And that's one of the things I love about pigeons: they way they use us and offer nothing in return except the opportunity for us to appreciate their independence. They use our buildings and monuments and bridges — those things we think of as major accomplishments of architecture and art and engineering: as symbols of our greatness and superiority, in other words — and they pay us neither rent nor homage. They put us in our place by pooing on our greatness and —here's the wonderful thing — they don't even bother doing it with contempt or malice. We're beneath them, literally and figuratively, except when we feed them either deliberately or inadvertently, and in either case, guess who's the superior being?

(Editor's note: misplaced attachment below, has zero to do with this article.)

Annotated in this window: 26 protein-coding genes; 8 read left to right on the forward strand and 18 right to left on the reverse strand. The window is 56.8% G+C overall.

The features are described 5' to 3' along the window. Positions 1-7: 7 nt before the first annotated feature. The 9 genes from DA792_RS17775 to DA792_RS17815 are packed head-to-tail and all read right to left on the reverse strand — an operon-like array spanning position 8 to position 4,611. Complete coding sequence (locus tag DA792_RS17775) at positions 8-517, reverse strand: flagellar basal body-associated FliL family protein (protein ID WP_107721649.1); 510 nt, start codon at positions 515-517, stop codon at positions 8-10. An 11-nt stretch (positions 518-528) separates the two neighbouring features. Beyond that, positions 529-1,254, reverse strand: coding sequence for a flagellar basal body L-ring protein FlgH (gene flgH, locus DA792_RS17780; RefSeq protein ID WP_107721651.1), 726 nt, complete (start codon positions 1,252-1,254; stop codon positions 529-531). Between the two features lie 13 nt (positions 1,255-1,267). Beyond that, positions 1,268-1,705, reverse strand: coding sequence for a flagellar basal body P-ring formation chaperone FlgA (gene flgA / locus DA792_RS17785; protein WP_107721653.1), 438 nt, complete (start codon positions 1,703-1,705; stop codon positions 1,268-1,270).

But, most of all, I find comfort in knowing pigeons are there. You can rely on pigeons: they're there in most places in one form or another to remind you that no matter how difficult the circumstances, survival is possible. Pigeons thrive in places where the horror of the human condition could easily overwhelm you. If you want inspiration, if you want to know success is achievable no matter what — just look for the pigeons.

1. Yes, I know some people eat pigeons, and others are obsessed with fancy breeds or racing pigeons, but I've chosen to ignore those inconvenient truths. It's even OK for you not to share my pigeon-enthusiasms.
2. Shan is the name of the snow leopard in Ladakh.

These are the two pigeons now free to make the implement shed their home (and my car their toilet).

Photos and original text © 2016 Pete McGregor

12 May 2016

Deer on the hill